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Full-Text Articles in Law

Executions, Deterrence And Homicide: A Tale Of Two Cities, Franklin Zimring, Jeffrey Fagan, David T. Johnson Jan 2009

Executions, Deterrence And Homicide: A Tale Of Two Cities, Franklin Zimring, Jeffrey Fagan, David T. Johnson

Faculty Scholarship

We compare homicide rates in two quite similar cities with vastly different execution risks. Singapore had an execution rate close to 1 per million per year until an explosive twentyfold increase in 1994-95 and 1996-97 to a level that we show was probably the highest in the world. Then over the next 11 years, Singapore executions dropped by about 95%. Hong Kong, by contrast,has no executions all during the last generation and abolished capital punishment in 1993. Homicide levels and trends are remarkably similar in these two cities over the 35 years after 1973, with neither the surge in ...


Randomization In Criminal Justice: A Criminal Law Conversation, Bernard E. Harcourt, Alon Harel, Ken Levy, Michael M. O'Hear, Alice Ristroph Jan 2009

Randomization In Criminal Justice: A Criminal Law Conversation, Bernard E. Harcourt, Alon Harel, Ken Levy, Michael M. O'Hear, Alice Ristroph

Faculty Scholarship

In this Criminal Law Conversation (Robinson, Ferzan & Garvey, eds., Oxford 2009), the authors debate whether there is a role for randomization in the penal sphere - in the criminal law, in policing, and in punishment theory. In his Tanner lectures back in 1987, Jon Elster had argued that there was no role for chance in the criminal law: “I do not think there are any arguments for incorporating lotteries in present-day criminal law,” Elster declared. Bernard Harcourt takes a very different position and embraces chance in the penal sphere, arguing that randomization is often the only way to avoid the pitfalls ...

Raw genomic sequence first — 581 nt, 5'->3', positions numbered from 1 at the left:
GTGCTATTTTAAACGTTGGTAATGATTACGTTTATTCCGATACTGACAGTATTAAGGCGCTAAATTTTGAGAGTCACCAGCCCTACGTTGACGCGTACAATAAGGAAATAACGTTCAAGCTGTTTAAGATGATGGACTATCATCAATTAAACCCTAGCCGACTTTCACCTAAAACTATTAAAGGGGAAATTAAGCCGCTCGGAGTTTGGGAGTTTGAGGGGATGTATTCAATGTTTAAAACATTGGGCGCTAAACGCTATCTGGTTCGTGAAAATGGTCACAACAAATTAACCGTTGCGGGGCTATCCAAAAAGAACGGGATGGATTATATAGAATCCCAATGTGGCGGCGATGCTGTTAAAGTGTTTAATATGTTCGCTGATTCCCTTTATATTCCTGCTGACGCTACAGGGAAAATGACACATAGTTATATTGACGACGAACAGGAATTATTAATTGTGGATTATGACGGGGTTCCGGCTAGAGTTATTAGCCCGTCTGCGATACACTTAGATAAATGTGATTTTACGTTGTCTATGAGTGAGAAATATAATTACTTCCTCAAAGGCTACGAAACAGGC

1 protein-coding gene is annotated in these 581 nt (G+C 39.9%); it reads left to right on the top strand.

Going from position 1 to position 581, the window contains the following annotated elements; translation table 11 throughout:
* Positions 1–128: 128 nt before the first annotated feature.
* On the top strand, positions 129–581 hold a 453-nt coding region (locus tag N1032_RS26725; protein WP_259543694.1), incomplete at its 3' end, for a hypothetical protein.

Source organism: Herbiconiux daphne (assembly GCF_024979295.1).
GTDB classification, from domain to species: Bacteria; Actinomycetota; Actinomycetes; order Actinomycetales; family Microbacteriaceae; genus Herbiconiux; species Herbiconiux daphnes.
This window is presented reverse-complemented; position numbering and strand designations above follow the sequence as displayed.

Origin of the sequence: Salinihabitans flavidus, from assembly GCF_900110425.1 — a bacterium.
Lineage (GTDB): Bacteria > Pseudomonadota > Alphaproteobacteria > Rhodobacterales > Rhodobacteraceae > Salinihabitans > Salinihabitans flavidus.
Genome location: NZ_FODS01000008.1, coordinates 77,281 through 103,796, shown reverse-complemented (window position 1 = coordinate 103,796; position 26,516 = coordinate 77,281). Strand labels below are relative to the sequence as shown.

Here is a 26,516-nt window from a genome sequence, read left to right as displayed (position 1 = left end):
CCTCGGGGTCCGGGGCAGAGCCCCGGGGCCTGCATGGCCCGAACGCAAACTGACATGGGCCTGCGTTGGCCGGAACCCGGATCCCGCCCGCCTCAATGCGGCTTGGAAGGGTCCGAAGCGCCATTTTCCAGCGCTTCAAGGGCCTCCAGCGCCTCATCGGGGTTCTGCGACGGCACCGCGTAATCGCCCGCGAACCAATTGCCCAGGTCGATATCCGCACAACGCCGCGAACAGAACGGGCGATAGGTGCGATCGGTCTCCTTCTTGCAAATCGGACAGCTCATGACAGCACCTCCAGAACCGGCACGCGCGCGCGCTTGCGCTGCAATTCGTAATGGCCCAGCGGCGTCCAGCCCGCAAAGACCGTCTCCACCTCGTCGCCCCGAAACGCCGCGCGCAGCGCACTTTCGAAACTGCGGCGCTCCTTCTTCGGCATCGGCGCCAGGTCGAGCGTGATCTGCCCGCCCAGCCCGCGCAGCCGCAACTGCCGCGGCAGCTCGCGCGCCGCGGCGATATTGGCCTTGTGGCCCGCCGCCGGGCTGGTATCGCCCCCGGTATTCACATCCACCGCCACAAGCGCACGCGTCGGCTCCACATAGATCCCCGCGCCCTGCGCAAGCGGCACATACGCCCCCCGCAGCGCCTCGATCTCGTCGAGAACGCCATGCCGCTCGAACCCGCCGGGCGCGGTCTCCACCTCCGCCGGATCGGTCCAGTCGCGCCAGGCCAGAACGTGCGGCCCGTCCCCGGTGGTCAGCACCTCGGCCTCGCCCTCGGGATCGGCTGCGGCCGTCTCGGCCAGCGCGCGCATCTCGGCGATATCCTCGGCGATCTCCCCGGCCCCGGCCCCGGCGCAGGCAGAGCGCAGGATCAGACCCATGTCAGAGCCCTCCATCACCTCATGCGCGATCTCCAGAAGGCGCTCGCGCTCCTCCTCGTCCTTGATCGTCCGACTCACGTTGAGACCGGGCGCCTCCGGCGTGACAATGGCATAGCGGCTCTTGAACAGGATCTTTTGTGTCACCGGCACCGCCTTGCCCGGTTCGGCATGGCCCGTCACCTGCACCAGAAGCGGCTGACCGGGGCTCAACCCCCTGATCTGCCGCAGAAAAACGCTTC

Revealing Choices: Using Taxpayer Choice To Target Tax Enforcement, Alex Raskolnikov Jan 2009

Revealing Choices: Using Taxpayer Choice To Target Tax Enforcement, Alex Raskolnikov

Faculty Scholarship

People pay their taxes for many different reasons. Some choose to game the system, paying only when the cost of noncompliance outweighs its benefits. Others comply out of habit, a sense of duty or reciprocity, a desire to avoid feelings of guilt or shame, and for many other reasons. Our tax enforcement system has ignored this variety of taxpaying motivations for decades. It continues to rely primarily on audits and penalties, at least where information reporting and withholding are impossible. Fines and audits deter those rationally playing the tax compliance game, but are wasteful or even counterproductive when applied to ...